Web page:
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How Jonathan cousin’s firm’s $40m cash was used to halt N/D oil disruptions -Witness

As the trial of the cousin to former President Goodluck Jonathan, Azibaola Robert and his company, Oneplus, over the receipt of $40 million from the Office of the National Security Adviser enters the final phase, a witness on Wednesday narrated to a Federal High Court graphic details of how the money was shared to Niger Delta militants to persuade them from further disruption of oil production.

The witness, and second witness called by the defence, who gave his name as Iyerifama Jaja, , told the court that he was one of the operators of illegal refineries also known as (Kpofire Production) who carried out his illicit refining business along with others between Akwa Ibom and Rivers states but were convinced by Robert’s company monetary offer of N5 million to back off from the illegal business.

Jaja, who claims to be holder of National Business and Technical Education Board certificate, said that he was working with an international construction company in Nigeria before venturing into the business of illegal oil refining in the Niger Delta as a means of survival, a development that drastically cut national output from 2.3 billion to about 700,000 barrels per day before the federal government sent the firm to appease them with the cash payout.

The witness: “Sometime in June 2014 I was doing Kpofire products (crude theft, illegal bunkering) when one Wellington came to buy from me and told me that the federal government had designed a solid plan to help us stop illegal oil refining and bunkering.

“At that point, I assured him that I would lead the way to go and tell the others who were deeply entrenched in the business. I needed to get the support of the others because if I accepted it alone and collect the money they would not stop the illegal oil business.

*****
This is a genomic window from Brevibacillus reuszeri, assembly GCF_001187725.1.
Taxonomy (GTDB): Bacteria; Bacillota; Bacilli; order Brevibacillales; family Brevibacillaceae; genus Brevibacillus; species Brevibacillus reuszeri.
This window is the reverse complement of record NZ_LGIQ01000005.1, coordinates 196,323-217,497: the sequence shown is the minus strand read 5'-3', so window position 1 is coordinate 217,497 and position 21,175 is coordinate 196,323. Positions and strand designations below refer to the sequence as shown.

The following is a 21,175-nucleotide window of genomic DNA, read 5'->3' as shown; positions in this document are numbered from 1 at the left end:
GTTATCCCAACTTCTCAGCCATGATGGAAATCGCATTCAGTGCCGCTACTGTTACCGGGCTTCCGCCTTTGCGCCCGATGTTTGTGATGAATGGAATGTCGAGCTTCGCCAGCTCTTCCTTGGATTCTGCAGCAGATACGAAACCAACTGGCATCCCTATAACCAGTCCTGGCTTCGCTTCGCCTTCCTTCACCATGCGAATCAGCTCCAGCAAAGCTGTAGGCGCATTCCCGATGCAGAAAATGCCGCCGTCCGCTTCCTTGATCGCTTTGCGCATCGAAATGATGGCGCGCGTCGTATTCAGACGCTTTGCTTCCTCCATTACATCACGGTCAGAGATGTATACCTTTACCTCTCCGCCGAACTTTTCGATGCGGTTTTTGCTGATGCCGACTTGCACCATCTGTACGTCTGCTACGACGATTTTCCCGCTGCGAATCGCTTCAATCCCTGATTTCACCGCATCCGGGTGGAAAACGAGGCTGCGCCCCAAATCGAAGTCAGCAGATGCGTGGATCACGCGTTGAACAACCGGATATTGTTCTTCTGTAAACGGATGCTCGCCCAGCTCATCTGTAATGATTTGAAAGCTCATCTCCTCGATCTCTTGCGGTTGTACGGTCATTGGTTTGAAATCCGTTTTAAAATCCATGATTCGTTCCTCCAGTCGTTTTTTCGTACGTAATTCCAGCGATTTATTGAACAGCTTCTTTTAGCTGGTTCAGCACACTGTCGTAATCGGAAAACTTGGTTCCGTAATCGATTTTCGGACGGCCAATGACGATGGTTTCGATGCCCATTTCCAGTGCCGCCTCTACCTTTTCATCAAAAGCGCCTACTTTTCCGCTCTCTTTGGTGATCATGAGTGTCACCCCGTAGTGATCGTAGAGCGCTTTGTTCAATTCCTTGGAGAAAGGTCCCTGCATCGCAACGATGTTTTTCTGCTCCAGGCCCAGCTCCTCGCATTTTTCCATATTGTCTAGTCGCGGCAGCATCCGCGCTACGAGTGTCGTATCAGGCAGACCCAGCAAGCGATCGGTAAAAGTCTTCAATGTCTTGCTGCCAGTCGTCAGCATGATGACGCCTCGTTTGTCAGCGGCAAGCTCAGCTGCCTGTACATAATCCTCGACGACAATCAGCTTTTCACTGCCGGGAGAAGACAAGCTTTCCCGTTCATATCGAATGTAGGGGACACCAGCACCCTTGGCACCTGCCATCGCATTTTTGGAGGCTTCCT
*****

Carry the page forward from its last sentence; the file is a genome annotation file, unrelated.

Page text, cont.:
“Thereafter, I was able to convince those within my catchment area and compiled their names and later handed it over to Wellington, the representative of Oneplus Limited for the promised compensation.

“Shortly after that, the company representative asked if we all had bank accounts into which he could pay the money and we told him clearly that we don’t do bank business but deal with cash transactions to avoid any form of backlash.

“After that Oneplus representative brought my own share of N5 million and I collected the cash and shared same to the people within my own group while other group leaders collected for their respective groups.

But under cross examination by the Prosecution counsel, Sylvanus Tahir, Jaja combed through a heap of 1000 sheets of papers and identified a document marked AS036A-G and showed the judge the voucher he signed before being handed the N5 million by Oneplus Limited and it was promptly admitted as exhibit.

Although it took close to an hour for Jaja to search through the heaps of papers, the judge still obliged him by standing down proceeding for the period to enable him to find the document he signed when taking the cash from the company.

Jaja’s testimony brought ended arguments by the prosecution and the defence on the case, which has now been adjourned to March 28, 2019 after Justice Nnamdi Damgba asked both parties to file their written address and submit before the date.

It will be recalled that the EFCC had dragged Azibaola Robert and his company, Oneplus, to the court for allegedly receiving the $40 million from the ONSA in 2014 without any contract, thereby violating financial regulations under the agency’s Act of 2004.

Robert and his company deny any wrongdoing, claiming the money was given out from the NNPC to solve oil bunkering and pipeline destruction at the time, which disrupted oil output drastically and reduced the nation’s cash inflows.